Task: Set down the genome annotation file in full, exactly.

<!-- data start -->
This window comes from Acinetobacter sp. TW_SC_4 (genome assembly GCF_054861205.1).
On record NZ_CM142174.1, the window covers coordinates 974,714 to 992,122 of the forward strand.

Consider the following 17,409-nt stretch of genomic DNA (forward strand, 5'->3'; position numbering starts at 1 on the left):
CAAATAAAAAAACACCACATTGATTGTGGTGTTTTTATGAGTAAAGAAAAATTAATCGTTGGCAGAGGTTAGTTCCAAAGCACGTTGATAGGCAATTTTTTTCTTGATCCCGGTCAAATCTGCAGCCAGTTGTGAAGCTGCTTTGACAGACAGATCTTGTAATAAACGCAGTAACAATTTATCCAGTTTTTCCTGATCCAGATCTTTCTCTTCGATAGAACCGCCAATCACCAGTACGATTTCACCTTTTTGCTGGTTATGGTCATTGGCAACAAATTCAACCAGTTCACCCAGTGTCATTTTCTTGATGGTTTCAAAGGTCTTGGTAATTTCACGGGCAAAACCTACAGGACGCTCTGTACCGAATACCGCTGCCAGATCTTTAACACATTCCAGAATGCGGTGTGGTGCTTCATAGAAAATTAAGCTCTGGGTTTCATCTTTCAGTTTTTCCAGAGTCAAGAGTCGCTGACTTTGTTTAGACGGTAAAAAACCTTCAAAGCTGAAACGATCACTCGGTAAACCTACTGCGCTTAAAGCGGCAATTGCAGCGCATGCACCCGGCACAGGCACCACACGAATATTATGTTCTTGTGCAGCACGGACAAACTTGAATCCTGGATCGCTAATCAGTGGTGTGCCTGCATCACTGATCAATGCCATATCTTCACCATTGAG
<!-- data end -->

This window comes from Acinetobacter sp. TW_SC_4 (genome assembly GCF_054861205.1).
On record NZ_CM142174.1, the window covers coordinates 974,714 to 992,122 of the forward strand.

Consider the following 17,409-nt stretch of genomic DNA (forward strand, 5'->3'; position numbering starts at 1 on the left):
CAAATAAAAAAACACCACATTGATTGTGGTGTTTTTATGAGTAAAGAAAAATTAATCGTTGGCAGAGGTTAGTTCCAAAGCACGTTGATAGGCAATTTTTTTCTTGATCCCGGTCAAATCTGCAGCCAGTTGTGAAGCTGCTTTGACAGACAGATCTTGTAATAAACGCAGTAACAATTTATCCAGTTTTTCCTGATCCAGATCTTTCTCTTCGATAGAACCGCCAATCACCAGTACGATTTCACCTTTTTGCTGGTTATGGTCATTGGCAACAAATTCAACCAGTTCACCCAGTGTCATTTTCTTGATGGTTTCAAAGGTCTTGGTAATTTCACGGGCAAAACCTACAGGACGCTCTGTACCGAATACCGCTGCCAGATCTTTAACACATTCCAGAATGCGGTGTGGTGCTTCATAGAAAATTAAGCTCTGGGTTTCATCTTTCAGTTTTTCCAGAGTCAAGAGTCGCTGACTTTGTTTAGACGGTAAAAAACCTTCAAAGCTGAAACGATCACTCGGTAAACCTACTGCGCTTAAAGCGGCAATTGCAGCGCATGCACCCGGCACAGGCACCACACGAATATTATGTTCTTGTGCAGCACGGACAAACTTGAATCCTGGATCGCTAATCAGTGGTGTGCCTGCATCACTGATCAATGCCATATCTTCACCATTGAG